Other communities east and west along the Chari have heard of the successes in and around Waltama, and they have begun approaching APRODEPIT for similar assistance.

In the village of Kodjoguila, for example, about 30 kilometers northeast of Sarh, a newly formed group has, on APRODEPIT's advice, restricted fishing in one of the seasonal ponds in the Chari riverbed. Since the group was formed in June 2003, the villagers have been throwing leftover millet hulls and brewing residue into the pond to “feed” the fish.

“In our grandparents' time, one fisherman could fill four canoes with fish in one day,” said Dangabo Ngamaye, a former fisherman and now a teacher in Kodjoguila. “Then we were invaded by fishermen with nets and we started to notice the disappearance of different species of fish.”

In March 2004, amid much ceremony, villagers gathered along the pond's shore as fishermen strung out a net for the first time since June. They wanted to see if the method worked — and the results were quite satisfactory. The men netted a wide variety of species, and many relatively large fish.

Mr. Ngamaye added that in the past, they also had plentiful wildlife, such as deer and gazelle. “By starting with the fish, we hope the population will get a clear example of how we can bring back some things that have been lost. And when they see that is working, we hope to re-establish the forest, and when the forest is protected, we hope the animals will come back,” he said.

When villages like Kodjoguila ask for APRODEPIT's assistance, the NGO's first step is to ask for a general assembly of the village's population. They explain the kinds of training they can offer and they urge the formation of at least one or two “activity groups.” Usually, in fact, two groups are formed: one for the men and one for women.

The groups are then encouraged to discuss the kinds of problems they face and, in a consultative process with APRODEPIT field workers, to consider possible solutions. This consultative process stands at the heart of APRODEPIT's methodology.

“It makes a great deal of difference to the outcome of a project when local knowledge is considered as valuable input, not something to be ignored — or worse, eradicated,” noted Ms. Madingar of the Ministry of Environment and Water. “The beneficiaries immediately think of themselves as partners in a plan of action rather than observers. This seems to be the basic approach of APRODEPIT, and it should be made accessible to a much larger audience.”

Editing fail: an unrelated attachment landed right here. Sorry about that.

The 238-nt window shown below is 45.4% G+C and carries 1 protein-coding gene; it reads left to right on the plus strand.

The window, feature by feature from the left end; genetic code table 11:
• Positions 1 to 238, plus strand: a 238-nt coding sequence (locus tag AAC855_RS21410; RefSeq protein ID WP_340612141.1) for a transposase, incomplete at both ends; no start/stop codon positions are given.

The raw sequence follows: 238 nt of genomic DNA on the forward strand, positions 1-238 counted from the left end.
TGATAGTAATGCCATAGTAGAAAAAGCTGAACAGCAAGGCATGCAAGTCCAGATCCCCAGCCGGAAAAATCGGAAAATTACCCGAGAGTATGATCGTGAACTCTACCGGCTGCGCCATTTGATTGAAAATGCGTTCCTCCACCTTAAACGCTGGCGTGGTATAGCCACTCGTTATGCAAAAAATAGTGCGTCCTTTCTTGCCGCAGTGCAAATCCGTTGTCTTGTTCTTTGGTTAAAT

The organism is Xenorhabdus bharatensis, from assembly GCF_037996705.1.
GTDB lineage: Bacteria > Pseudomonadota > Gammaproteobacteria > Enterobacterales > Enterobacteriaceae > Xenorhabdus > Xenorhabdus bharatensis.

Jean-Pierre Réville, the director of Aquaculture Service Consultants, an international consulting group based in Canada that has recently studied APRODEPIT, said it was APRODEPIT's “patience, innovation, explanations, and the implication of all of the principle actors, as well as an understanding of the local environment,” that contributed to the creation of “a very positive group dynamic” in the areas it serves.

One of the primary concerns in the region has been the decline of fish. But disappearing forest lands, wildlife, the lack of education, and the illiteracy of women have also emerged as major concerns.

As of March 2003, APRODEPIT was working with 143 groups in the Sarh region. Ninety-eight were men's groups; 45 were women's groups. Among the men's groups, some 60 were engaged in some sort of fishing-related activity, about 28 were experimenting with organic agriculture, and 11 were growing fruit trees. Among the women's groups, curing, smoking and marketing fish is the primary activity, with about 30 groups involved in such activities. Other groups are exploring small-scale commercial activities.

APRODEPIT also operates in the central region of Chad , near N'Djamena, where it has a branch office. It currently works with about 49 groups in the Léré region, with some nine groups in villages in the Chari-Baguirmi area and another nine groups in the Batha region.

Many of those are now moving up the ladder of development — from fishing to schools to health — following the “organic process” outlined by Mr. Kosse Malla. In Waltama, for example, the women's group has gone on from fish-preserving and selling to the establishment of literacy classes for its members.

“We started the classes so the mothers can help their children with their homework,” said Ruth Nevino, 40, who is president of the Waltama women's group, explaining that the women each pay about $1 a month from the money they make from fish sales to help pay a literacy teacher, whose salary is also partly funded by APRODEPIT.

“If we get a big fund, the idea is to create a village pharmacy, so that we have some medicine in the village,” added Ms. Nevino.

 In Waltama, even Mr. Mahamat, the net merchant, has come around to the ideas promoted by APRODEPIT. He now makes his home in the village, marketing his wares up and down the river in the protected zone.

“Now, by my own volition,” he said, “I don't sell small nets anymore.”